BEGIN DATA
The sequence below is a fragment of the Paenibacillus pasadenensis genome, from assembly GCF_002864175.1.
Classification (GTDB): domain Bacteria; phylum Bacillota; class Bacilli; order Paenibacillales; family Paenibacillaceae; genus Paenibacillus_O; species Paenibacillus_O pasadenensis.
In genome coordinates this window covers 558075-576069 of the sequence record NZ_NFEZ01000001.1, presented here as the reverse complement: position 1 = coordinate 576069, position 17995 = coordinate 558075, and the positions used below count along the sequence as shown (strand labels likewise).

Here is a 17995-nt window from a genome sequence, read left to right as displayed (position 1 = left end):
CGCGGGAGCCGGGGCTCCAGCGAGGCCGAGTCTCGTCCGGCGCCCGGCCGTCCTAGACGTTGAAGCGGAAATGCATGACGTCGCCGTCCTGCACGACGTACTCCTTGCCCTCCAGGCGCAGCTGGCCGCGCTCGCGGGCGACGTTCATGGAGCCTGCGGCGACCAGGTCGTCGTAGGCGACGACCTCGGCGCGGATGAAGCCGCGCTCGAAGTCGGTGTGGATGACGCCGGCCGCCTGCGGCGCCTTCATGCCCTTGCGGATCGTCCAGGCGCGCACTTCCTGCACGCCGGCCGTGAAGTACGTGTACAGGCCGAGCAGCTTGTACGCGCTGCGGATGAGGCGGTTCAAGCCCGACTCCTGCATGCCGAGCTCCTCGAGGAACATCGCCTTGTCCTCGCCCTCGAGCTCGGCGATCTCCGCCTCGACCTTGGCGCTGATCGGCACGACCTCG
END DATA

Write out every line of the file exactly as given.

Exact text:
The sequence below is a fragment of the Paenibacillus pasadenensis genome, from assembly GCF_002864175.1.
Classification (GTDB): domain Bacteria; phylum Bacillota; class Bacilli; order Paenibacillales; family Paenibacillaceae; genus Paenibacillus_O; species Paenibacillus_O pasadenensis.
In genome coordinates this window covers 558075-576069 of the sequence record NZ_NFEZ01000001.1, presented here as the reverse complement: position 1 = coordinate 576069, position 17995 = coordinate 558075, and the positions used below count along the sequence as shown (strand labels likewise).

Here is a 17995-nt window from a genome sequence, read left to right as displayed (position 1 = left end):
CGCGGGAGCCGGGGCTCCAGCGAGGCCGAGTCTCGTCCGGCGCCCGGCCGTCCTAGACGTTGAAGCGGAAATGCATGACGTCGCCGTCCTGCACGACGTACTCCTTGCCCTCCAGGCGCAGCTGGCCGCGCTCGCGGGCGACGTTCATGGAGCCTGCGGCGACCAGGTCGTCGTAGGCGACGACCTCGGCGCGGATGAAGCCGCGCTCGAAGTCGGTGTGGATGACGCCGGCCGCCTGCGGCGCCTTCATGCCCTTGCGGATCGTCCAGGCGCGCACTTCCTGCACGCCGGCCGTGAAGTACGTGTACAGGCCGAGCAGCTTGTACGCGCTGCGGATGAGGCGGTTCAAGCCCGACTCCTGCATGCCGAGCTCCTCGAGGAACATCGCCTTGTCCTCGCCCTCGAGCTCGGCGATCTCCGCCTCGACCTTGGCGCTGATCGGCACGACCTCG